Polysiloxanes containing amino groups are known as textile softeners (EP 441530). The introduction of amino structures modified by ethylene oxide/propylene oxide units as side chains causes an improvement of the effect (U.S. Pat. No. 5,591,880, U.S. Pat. No. 5,650,529). The alkylene oxide units permit in this case the selective setting of the hydrophilic-hydrophobic balance. Disadvantageous from the synthetic standpoint is the fact that, included in the synthesis strategy, there is the difficult esterification of amino alcohols with siloxane-bound carboxylic acid groups and, with respect to the softening properties, the general comb structure of the products.

To eliminate these disadvantage is has been proposed to convert α,ω-epoxymodified siloxanes with α,ω-aminofunctionalized alkylene oxides and to use these products as hydrophilic softeners (U.S. Pat. No. 5,807,956, U.S. Pat. No. 5,981,681).

To improve the substantivity, experiments were undertaken to introduce quaternary ammonium groups in alkylene oxide-modified siloxanes.

Branched alkylene oxide-modified polysiloxane quats have been synthesized from α,ω-OH terminated polysiloxanes and trialkoxysilanes by condensation. The quaternary ammonium structure is introduced via the silane, where the quaternary nitrogen atom is substituted with alkylene oxide units (U.S. Pat. No. 5,602,224).

Severe comb-like alkylene oxide-modified polysiloxane quats have also been described (U.S. Pat. No. 5,098,979). The hydroxyl groups of comb-like substituted polyether siloxanes are converted with epichlorohydrine into the corresponding chlorohydrine derivatives. Subsequently a quaternization is done with tertiary amines.

For this reason, the hydroxyl groups of comb-like substituted polyether siloxanes have been esterified alternatively with chloroacetic acid. Through the carbonyl activation the concluding quaternization can be completed in a simplified manner (U.S. Pat. No. 5,153,294, U.S. Pat. No. 5,166,297).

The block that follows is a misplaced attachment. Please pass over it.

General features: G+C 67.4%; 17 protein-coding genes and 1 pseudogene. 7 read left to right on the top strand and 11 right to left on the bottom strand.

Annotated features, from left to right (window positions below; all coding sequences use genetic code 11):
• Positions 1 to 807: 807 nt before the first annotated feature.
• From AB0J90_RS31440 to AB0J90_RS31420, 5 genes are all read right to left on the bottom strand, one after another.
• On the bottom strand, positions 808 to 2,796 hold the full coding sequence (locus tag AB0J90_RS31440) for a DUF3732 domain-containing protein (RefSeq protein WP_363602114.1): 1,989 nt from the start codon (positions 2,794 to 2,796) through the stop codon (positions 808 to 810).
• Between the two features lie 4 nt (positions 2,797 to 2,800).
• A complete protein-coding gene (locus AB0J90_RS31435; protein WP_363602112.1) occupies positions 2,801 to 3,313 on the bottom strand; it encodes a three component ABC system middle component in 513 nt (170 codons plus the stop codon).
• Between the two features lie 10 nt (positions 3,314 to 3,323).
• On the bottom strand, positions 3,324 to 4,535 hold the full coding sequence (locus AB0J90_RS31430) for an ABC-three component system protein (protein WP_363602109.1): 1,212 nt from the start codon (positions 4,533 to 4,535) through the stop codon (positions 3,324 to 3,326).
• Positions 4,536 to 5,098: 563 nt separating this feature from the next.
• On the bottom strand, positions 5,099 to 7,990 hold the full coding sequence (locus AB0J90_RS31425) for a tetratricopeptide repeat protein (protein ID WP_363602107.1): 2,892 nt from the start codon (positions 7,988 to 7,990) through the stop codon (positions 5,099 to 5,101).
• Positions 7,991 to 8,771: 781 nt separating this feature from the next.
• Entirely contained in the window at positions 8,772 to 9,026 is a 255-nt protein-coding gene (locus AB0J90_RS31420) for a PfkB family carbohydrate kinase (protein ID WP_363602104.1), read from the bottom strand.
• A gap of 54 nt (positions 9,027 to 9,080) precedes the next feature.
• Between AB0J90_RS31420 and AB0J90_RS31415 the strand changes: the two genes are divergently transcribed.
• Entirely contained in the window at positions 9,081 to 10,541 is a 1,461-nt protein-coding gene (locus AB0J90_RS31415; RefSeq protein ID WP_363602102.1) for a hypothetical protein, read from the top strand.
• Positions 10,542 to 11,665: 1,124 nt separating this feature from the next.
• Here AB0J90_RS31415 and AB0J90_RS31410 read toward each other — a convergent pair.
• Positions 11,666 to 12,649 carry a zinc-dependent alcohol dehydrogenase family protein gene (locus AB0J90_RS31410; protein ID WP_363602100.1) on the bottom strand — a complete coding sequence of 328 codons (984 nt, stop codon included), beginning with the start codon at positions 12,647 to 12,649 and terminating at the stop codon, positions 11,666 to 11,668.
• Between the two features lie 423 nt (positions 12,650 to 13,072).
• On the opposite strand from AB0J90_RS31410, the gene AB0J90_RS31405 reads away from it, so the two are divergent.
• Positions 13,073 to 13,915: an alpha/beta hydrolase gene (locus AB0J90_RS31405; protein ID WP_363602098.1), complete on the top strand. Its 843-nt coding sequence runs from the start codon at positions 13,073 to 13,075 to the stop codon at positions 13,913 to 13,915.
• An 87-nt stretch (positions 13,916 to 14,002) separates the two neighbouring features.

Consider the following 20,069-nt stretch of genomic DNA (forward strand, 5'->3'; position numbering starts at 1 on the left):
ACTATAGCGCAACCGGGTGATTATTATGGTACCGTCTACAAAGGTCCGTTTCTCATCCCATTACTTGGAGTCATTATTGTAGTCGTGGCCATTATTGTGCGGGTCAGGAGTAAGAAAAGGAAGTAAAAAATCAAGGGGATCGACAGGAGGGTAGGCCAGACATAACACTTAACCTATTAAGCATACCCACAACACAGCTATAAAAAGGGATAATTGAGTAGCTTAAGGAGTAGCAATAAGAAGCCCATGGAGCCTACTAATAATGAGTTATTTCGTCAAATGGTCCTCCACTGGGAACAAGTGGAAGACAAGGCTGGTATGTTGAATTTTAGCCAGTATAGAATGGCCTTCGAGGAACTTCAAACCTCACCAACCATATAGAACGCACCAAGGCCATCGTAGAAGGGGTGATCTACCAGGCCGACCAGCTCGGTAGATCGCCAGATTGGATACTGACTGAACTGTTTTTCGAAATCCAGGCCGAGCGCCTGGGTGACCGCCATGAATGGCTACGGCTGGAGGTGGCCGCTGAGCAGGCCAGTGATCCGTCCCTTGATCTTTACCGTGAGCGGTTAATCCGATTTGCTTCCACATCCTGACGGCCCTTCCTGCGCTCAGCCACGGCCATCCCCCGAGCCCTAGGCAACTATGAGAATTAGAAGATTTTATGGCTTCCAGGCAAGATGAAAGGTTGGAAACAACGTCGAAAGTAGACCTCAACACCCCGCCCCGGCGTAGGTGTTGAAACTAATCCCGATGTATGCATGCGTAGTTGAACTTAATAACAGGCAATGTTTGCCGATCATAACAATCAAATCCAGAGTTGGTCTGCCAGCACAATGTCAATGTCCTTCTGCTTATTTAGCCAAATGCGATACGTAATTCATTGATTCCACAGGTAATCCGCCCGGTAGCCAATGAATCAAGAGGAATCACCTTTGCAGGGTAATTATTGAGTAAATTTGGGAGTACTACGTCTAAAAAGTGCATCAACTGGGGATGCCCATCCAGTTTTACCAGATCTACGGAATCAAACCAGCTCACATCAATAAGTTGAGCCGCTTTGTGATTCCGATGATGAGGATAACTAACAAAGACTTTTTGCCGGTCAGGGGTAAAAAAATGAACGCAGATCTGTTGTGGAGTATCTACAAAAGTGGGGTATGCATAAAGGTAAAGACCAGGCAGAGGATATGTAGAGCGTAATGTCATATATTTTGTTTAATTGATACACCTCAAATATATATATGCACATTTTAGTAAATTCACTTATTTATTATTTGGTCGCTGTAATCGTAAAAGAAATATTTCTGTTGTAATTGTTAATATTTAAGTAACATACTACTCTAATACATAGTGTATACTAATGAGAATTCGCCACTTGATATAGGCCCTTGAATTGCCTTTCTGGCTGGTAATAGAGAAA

In U.S. Pat. No. 6,242,554 the α,ω-difunctional siloxane derivatives are described that each have a separate quaternary ammonium and alkylene oxide unit. These materials are distinguished by an improved compatibility with polar environments.

The reaction of α,ω-diepoxides with tertiary amines in the presence of acids provides α,ω-diquaternary siloxanes which can be used for the purposes of hair-grooming (DE-PS 3 719 086). Along with tetraalkyl-substituted quaternary ammonium structures, aromatic imidazolinium derivatives are also claimed.

A reduction of the ability to be washed out of the hair can be achieved if the α,ω-diepoxides are converted with ditertiary amines in the presence of acids into long-chain polyquaternary polysiloxanes (EP 282720).

Aromatic quaternary ammonium structures are not disclosed. Derivatives of this type are treated in U.S. Pat. No. 6,240,929. In a first step two diamines having two imidazole units are synthesized from imidazole and suitable difunctional alkylation agents, said diamines subsequently being converted into polyquaternary polysiloxanes in a manner analogous to EP 282720. Cationic compounds produced in this way should have a further increased compatibility with respect to the anionic surfactants present in cosmetic formulations. However, the resistance to being washed out of the hair relates to short-term attack of primarily water and very mild surfactants not irritating the skin while wash-resistant, hydrophilic softeners for textiles have to withstand the attack of concentrated surfactant solutions with high fat-dissolving and dirt-dissolving power. Making it more difficult in addition is the fact that modern detergents contain strongly alkaline complex promoters, oxidatively acting bleaches, and complex enzyme systems, with the fibers often being exposed to the action for hours at elevated temperatures.